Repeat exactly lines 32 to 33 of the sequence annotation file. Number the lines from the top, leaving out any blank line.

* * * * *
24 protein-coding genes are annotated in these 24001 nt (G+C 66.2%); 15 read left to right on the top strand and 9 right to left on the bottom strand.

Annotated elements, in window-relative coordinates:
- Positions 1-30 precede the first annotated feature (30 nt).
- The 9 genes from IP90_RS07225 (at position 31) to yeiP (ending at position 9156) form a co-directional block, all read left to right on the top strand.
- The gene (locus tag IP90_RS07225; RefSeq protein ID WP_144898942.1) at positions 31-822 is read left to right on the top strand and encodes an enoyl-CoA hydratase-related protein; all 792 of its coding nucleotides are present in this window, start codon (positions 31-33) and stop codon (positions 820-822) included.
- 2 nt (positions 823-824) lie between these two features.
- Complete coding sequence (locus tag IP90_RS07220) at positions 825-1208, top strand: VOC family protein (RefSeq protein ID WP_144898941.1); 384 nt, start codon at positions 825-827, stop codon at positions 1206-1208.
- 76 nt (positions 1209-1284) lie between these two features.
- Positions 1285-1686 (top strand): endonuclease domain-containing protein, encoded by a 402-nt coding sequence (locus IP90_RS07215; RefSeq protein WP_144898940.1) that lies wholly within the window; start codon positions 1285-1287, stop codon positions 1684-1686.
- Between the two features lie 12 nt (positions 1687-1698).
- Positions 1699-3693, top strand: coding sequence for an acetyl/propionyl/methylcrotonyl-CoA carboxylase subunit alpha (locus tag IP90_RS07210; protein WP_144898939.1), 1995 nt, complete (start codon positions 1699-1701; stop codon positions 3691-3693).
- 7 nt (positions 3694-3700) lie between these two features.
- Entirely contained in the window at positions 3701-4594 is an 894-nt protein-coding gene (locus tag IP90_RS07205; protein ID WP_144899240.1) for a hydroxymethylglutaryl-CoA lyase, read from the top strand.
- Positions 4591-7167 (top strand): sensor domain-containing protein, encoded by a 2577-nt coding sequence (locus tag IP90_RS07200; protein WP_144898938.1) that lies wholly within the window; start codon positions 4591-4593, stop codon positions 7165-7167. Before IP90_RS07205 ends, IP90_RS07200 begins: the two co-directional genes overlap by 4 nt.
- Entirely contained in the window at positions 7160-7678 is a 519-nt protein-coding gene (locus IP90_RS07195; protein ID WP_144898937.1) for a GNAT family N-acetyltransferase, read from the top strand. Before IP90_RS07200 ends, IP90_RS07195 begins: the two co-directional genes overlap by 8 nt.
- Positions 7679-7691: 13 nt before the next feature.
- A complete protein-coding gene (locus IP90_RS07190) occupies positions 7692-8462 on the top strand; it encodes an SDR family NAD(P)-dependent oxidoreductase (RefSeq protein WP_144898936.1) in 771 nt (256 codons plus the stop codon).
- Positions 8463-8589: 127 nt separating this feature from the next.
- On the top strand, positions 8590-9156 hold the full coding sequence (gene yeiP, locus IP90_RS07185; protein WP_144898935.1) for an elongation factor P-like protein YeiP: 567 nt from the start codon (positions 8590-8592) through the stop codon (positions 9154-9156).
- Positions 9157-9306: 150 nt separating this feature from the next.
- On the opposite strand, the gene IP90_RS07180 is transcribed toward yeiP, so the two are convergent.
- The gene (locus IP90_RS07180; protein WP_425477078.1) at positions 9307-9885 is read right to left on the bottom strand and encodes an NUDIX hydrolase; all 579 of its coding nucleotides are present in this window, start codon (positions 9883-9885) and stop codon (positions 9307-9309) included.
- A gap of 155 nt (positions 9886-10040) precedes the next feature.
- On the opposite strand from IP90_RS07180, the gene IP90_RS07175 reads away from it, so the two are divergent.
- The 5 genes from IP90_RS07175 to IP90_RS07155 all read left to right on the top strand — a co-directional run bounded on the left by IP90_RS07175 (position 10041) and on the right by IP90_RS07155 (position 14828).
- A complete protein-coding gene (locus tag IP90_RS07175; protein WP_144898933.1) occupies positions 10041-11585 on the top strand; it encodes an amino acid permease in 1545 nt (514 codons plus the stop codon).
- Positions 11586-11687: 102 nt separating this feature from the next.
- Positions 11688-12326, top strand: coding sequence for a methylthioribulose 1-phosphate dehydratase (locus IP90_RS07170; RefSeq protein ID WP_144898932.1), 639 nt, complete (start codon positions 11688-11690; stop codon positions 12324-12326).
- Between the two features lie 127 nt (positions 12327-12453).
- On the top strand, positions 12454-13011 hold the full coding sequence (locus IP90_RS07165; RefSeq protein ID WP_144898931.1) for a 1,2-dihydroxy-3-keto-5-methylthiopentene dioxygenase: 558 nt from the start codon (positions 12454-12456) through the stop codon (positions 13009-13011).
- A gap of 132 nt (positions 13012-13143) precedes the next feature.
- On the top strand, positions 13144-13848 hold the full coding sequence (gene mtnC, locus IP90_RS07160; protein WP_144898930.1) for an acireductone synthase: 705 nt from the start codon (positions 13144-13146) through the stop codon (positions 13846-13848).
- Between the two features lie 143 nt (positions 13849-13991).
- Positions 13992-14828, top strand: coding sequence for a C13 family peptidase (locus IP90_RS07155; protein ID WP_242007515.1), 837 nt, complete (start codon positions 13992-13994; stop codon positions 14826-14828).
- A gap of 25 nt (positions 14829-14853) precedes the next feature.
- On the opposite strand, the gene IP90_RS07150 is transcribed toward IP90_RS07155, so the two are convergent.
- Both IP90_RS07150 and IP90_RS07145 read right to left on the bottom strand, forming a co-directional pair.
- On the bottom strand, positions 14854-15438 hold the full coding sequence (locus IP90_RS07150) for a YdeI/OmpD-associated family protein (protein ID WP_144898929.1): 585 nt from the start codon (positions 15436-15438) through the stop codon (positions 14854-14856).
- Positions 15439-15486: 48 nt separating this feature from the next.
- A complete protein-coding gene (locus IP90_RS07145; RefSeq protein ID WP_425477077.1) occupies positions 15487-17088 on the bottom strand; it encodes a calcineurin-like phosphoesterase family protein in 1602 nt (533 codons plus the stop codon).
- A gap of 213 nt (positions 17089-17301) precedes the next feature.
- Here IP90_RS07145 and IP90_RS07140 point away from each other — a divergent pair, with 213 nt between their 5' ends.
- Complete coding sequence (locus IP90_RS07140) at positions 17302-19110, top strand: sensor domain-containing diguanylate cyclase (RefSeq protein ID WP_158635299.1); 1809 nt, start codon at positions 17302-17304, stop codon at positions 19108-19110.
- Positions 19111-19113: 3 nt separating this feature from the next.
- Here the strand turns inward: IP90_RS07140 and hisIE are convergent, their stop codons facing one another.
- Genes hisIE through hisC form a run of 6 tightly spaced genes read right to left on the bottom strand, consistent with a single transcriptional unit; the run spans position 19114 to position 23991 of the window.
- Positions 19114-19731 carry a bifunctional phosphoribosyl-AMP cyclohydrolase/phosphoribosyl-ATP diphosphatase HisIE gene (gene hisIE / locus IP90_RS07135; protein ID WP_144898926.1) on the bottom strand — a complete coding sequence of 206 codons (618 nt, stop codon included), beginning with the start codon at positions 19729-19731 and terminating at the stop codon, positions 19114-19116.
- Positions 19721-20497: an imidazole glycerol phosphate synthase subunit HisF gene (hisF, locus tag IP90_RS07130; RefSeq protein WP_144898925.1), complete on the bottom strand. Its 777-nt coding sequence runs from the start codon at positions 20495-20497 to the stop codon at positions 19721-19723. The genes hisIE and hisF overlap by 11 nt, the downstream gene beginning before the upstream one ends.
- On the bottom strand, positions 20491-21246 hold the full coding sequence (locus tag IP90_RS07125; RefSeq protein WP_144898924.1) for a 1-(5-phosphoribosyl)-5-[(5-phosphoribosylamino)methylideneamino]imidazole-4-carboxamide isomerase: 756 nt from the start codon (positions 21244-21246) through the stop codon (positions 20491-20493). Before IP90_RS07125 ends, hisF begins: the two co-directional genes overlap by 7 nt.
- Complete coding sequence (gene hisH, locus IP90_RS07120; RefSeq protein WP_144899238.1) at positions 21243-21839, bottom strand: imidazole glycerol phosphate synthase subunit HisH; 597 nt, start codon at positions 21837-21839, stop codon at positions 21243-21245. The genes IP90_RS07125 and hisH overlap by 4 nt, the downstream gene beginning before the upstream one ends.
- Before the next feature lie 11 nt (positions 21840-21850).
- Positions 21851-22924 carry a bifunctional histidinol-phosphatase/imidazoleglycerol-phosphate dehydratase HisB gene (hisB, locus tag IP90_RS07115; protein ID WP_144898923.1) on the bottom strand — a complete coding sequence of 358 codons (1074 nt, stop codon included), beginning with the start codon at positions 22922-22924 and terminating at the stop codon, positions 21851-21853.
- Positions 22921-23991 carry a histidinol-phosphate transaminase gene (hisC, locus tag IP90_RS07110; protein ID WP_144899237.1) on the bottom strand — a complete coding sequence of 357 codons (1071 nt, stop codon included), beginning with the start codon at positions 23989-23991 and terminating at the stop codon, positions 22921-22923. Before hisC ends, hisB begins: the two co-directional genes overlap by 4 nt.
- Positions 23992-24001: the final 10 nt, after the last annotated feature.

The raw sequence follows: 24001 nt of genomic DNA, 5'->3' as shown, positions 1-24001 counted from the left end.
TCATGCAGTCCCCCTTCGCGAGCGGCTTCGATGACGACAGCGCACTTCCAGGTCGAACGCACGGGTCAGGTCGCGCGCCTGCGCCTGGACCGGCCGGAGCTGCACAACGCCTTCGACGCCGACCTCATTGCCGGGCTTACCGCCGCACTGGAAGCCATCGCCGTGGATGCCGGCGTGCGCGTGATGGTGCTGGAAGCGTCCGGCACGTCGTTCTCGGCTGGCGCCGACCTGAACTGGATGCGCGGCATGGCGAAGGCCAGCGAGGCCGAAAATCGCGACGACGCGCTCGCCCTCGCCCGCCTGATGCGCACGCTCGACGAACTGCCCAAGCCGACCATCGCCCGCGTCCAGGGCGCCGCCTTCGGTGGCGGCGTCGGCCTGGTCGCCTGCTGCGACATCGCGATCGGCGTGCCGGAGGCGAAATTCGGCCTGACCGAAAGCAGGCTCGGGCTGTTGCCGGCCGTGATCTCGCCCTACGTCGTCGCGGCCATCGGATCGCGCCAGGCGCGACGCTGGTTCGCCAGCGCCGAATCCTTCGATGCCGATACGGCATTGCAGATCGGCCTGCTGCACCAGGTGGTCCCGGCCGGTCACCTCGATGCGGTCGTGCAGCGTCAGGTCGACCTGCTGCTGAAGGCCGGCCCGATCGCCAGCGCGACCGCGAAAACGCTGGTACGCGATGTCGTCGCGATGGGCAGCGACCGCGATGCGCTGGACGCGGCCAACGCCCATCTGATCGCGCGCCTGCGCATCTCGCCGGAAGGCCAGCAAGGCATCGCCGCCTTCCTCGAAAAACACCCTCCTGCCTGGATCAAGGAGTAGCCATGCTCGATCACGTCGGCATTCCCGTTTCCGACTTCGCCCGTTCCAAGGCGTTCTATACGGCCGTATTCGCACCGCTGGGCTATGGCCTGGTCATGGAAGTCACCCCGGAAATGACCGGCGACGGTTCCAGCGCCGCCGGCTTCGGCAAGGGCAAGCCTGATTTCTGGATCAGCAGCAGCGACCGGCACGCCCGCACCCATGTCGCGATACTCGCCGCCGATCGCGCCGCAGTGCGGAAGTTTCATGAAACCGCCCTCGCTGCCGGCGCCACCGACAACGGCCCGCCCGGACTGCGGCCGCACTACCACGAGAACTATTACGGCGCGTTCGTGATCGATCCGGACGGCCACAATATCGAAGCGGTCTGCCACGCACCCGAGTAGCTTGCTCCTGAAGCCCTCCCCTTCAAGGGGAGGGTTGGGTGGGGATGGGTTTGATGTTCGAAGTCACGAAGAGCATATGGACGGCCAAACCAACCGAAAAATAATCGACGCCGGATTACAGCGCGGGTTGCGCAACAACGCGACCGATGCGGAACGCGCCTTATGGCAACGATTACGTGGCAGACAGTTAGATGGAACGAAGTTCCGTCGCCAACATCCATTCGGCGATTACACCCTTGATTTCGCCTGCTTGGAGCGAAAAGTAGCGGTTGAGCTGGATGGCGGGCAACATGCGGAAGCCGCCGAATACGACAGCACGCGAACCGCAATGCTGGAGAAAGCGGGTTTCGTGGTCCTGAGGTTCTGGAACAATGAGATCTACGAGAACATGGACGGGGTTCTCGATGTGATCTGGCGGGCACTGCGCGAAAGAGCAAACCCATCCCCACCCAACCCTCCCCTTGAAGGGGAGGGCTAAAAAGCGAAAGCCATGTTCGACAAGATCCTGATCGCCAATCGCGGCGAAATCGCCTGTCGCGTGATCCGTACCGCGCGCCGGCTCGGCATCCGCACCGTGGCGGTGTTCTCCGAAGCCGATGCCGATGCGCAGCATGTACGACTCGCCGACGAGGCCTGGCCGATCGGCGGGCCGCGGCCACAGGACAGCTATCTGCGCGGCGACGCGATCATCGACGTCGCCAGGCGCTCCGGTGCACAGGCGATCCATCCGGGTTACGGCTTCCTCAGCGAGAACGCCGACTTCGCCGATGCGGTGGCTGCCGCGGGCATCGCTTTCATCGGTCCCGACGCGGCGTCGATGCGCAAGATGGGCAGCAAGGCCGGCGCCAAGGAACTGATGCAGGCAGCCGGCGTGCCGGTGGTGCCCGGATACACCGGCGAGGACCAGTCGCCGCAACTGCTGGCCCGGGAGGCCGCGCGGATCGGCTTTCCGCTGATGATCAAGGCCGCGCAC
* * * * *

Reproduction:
- On the top strand, positions 13144-13848 hold the full coding sequence (gene mtnC, locus IP90_RS07160; protein WP_144898930.1) for an acireductone synthase: 705 nt from the start codon (positions 13144-13146) through the stop codon (positions 13846-13848).
- Between the two features lie 143 nt (positions 13849-13991).